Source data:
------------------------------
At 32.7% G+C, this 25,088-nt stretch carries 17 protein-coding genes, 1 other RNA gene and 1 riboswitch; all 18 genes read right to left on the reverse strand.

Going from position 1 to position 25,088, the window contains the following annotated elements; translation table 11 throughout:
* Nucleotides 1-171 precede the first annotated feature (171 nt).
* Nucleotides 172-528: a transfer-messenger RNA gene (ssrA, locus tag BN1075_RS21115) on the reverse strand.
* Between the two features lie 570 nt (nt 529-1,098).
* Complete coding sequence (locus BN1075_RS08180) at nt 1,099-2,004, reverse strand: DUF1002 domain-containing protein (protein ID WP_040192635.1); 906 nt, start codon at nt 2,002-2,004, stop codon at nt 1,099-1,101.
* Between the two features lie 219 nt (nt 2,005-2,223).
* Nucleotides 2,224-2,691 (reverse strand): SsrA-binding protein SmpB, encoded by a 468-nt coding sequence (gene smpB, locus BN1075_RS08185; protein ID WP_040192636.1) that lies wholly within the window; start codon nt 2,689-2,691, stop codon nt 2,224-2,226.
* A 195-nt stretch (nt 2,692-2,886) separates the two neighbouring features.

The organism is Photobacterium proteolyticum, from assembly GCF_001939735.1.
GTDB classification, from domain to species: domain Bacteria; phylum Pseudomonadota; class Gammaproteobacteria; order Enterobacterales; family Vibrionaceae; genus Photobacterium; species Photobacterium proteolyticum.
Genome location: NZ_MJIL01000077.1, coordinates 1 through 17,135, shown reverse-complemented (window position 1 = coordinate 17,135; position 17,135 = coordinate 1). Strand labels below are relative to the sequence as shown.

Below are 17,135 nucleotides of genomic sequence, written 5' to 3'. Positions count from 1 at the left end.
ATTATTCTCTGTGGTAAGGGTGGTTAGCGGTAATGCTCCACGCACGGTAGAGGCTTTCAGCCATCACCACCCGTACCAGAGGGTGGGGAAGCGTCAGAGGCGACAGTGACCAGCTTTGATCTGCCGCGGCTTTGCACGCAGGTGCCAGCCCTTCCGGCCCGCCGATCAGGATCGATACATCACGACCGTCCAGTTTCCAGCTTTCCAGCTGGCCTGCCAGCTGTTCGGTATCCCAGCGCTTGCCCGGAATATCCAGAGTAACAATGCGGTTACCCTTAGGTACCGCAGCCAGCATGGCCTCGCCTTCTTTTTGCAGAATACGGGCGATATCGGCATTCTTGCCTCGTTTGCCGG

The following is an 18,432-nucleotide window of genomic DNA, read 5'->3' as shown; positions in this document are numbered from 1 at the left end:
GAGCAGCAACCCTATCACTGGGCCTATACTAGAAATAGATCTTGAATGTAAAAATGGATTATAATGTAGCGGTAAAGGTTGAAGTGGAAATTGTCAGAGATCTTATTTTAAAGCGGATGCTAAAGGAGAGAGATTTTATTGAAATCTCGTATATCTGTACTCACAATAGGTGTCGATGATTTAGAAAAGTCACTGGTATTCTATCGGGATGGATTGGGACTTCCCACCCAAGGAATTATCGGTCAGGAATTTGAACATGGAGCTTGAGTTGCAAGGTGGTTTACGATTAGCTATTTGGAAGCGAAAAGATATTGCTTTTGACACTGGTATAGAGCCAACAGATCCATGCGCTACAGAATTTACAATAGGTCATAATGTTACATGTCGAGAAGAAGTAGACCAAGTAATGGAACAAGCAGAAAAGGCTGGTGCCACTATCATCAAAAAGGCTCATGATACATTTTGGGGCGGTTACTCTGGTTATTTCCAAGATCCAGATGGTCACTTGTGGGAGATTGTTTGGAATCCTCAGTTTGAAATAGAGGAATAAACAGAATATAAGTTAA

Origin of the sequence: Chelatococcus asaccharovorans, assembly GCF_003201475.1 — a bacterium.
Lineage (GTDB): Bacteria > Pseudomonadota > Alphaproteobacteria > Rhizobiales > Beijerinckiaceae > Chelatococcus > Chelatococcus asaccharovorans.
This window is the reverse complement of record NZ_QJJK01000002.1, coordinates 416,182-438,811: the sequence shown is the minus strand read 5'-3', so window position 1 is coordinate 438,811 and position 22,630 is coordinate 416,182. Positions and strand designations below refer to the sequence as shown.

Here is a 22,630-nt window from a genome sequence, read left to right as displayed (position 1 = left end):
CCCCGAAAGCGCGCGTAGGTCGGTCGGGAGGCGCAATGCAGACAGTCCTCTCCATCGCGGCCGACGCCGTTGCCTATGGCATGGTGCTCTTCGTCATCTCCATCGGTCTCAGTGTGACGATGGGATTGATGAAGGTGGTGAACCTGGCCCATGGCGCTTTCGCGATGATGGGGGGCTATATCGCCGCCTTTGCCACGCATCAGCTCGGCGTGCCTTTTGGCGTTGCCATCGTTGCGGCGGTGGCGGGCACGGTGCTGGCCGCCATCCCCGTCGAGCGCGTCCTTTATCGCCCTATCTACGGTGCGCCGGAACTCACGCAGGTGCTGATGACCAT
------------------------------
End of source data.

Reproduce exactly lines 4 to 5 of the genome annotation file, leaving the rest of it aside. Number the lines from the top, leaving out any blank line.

* Nucleotides 172-528: a transfer-messenger RNA gene (ssrA, locus tag BN1075_RS21115) on the reverse strand.
* Between the two features lie 570 nt (nt 529-1,098).